New York Supreme and/or Appellate Courts Appellate Division, First Department
May 9, 2013
START ELEVATOR, INC.,
NEW YORK CITY HOUSING AUTHORITY,
Start El., Inc. v New York City Hous. Auth.
Decided on May 9, 2013
Published by New York State Law Reporting Bureau pursuant to Judiciary Law § 431.
This opinion is uncorrected and subject to revision before publication in the Official Reports.
Gonzalez, P.J., Tom, Sweeny, Renwick, Richter, JJ.
Order, Supreme Court, New York County (Barbara R. Kapnick, J.), entered June 1, 2010, which granted defendant's motion to dismiss the complaint, unanimously affirmed, without costs.
Plaintiff's contention that its April 28 and May 4, 2004 letters constituted a notice of claim pursuant to section 23 of the parties' contract is unavailing (see e.g. Bat-Jac Contr. v New York City Hous. Auth., 1 AD3d 128, 129 [1st Dept 2003]). The April 28 letter merely stated that plaintiff would forward an estimate for the increased cost due to the change from ceramic tiles to glazed structural brick; however, section 23(a) requires that a notice of claim state the "amount of the extra cost." Although plaintiff's May 4 letter stated the amount of the extra cost, it was "not designated as a notice of claim" (Bat-Jac, 1 AD3d at 128; see also Everest Gen. Contrs. v New York City Hous. Auth., 99 AD3d 479, 479-480 [1st Dept 2012]), and instead was a change order form requiring defendant to accept and approve the change by signing it. Defendant's signature does not appear on the May 4 letter.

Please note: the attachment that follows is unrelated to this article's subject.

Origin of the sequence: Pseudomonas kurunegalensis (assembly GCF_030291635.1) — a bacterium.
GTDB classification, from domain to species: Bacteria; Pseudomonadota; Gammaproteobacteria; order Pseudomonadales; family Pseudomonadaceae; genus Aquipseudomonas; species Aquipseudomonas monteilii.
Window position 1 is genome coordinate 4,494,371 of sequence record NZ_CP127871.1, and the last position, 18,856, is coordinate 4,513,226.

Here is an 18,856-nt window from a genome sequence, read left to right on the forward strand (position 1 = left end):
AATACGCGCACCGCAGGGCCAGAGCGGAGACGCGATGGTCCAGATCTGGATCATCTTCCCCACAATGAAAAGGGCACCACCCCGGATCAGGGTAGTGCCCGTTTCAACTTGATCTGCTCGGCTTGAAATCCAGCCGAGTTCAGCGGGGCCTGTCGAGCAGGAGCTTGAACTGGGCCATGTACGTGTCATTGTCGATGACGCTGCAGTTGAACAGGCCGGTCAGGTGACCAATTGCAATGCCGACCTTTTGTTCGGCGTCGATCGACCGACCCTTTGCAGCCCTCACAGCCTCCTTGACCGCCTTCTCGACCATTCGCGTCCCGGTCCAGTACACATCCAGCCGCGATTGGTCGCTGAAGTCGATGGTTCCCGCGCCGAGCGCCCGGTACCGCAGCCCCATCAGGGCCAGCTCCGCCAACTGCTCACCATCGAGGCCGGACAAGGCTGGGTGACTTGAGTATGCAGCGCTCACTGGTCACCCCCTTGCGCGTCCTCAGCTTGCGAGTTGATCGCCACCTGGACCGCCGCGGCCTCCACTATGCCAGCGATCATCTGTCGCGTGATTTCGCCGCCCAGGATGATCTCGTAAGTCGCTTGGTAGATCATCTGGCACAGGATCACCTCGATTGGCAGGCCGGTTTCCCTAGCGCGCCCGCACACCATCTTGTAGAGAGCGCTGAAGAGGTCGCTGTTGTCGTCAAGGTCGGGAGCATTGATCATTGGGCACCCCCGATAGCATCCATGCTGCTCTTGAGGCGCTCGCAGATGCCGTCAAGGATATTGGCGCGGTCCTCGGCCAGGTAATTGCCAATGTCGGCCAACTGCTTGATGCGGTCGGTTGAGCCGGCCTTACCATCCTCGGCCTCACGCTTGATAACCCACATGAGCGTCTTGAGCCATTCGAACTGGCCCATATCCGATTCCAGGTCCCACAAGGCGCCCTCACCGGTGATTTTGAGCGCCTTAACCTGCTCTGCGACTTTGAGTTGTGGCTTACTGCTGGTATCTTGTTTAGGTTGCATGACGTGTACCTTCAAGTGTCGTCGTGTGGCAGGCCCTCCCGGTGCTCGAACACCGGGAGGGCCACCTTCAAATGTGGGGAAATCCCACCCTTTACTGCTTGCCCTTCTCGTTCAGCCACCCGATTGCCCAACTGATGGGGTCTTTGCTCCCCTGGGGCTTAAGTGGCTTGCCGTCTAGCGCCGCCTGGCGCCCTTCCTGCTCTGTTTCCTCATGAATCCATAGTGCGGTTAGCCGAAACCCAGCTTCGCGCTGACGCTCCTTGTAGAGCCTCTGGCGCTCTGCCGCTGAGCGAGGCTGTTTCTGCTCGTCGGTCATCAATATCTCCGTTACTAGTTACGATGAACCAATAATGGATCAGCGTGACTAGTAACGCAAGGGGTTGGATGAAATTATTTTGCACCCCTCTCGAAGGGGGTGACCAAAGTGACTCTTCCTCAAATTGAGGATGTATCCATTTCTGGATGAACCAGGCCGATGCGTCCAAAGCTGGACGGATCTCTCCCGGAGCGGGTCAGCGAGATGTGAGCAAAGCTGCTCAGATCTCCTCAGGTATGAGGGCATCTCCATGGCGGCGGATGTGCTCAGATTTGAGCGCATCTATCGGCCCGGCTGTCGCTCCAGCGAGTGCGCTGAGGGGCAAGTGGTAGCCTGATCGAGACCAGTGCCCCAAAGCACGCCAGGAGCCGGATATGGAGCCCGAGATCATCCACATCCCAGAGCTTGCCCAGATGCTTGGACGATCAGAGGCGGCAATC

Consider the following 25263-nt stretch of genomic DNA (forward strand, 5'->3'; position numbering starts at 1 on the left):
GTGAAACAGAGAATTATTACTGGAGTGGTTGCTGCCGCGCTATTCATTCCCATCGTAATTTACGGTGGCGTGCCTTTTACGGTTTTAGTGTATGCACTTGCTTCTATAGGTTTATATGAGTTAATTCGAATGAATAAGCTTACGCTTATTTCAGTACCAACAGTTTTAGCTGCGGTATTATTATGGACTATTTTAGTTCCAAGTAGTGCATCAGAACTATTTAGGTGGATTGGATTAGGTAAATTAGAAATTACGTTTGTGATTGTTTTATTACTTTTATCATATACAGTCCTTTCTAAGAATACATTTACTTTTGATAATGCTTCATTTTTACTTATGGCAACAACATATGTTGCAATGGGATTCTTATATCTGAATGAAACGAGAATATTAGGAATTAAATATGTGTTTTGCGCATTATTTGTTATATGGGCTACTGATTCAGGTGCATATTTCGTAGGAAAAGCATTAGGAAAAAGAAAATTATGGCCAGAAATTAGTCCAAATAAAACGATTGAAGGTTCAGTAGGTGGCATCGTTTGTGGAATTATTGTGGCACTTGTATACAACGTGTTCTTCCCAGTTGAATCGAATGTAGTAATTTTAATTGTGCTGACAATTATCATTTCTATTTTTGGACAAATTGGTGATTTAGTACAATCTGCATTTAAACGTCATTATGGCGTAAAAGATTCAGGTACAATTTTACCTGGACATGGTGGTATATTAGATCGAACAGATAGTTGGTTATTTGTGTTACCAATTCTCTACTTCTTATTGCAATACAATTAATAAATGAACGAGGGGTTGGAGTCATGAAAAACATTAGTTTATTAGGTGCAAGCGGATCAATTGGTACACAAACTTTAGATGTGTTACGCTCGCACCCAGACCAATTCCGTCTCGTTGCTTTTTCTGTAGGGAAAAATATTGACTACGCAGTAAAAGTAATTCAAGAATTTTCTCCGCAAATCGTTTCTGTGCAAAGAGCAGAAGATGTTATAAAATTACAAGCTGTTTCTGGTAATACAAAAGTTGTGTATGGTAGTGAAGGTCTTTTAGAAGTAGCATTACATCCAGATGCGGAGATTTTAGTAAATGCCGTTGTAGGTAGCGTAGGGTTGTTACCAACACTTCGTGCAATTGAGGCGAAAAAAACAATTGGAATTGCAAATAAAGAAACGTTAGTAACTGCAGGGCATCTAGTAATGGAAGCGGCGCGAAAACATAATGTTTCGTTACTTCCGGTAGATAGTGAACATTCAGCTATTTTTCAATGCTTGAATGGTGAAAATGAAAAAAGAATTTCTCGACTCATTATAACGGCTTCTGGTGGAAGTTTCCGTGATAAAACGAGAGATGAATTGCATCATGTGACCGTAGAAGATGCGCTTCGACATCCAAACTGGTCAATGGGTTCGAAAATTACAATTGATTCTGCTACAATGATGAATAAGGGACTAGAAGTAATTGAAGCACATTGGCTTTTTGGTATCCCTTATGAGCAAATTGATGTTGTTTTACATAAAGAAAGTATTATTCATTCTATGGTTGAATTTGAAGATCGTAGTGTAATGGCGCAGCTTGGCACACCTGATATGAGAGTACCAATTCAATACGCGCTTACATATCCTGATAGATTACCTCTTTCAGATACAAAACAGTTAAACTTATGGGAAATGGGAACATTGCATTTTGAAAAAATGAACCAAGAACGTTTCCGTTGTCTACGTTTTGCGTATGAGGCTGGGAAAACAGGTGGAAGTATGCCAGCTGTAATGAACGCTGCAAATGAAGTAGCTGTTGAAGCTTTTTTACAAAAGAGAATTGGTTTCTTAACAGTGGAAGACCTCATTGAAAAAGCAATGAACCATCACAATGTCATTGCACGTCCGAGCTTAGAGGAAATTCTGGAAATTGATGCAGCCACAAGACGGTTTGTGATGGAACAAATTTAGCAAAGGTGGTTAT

Even assuming that plaintiff's letters constitute a notice of claim, the release plaintiff signed bars this action (see e.g. Northgate Elec. Corp. v Barr & Barr, Inc., 61 AD3d 467, 468 [1st Dept 2009]).
We decline to consider the argument, raised for the first time in plaintiff's appellate reply brief, that sections 8, 22, and 23 are inconsistent, creating ambiguity and indefiniteness (see e.g. Shia v McFarlane, 46 AD3d 320, 321 [1st Dept 2007]). We also decline to consider plaintiff's fact-based waiver and estoppel arguments, raised for the first time on appeal (see e.g. Mount Vernon Fire Ins. Co. v William & Georgia Corp., 194 AD2d 366, 367 [1st Dept 1993]).
We have considered plaintiff's remaining arguments and find them to be without merit.
THIS CONSTITUTES THE DECISION AND ORDER OF THE SUPREME COURT, APPELLATE DIVISION, FIRST DEPARTMENT.
ENTERED: MAY 9, 2013
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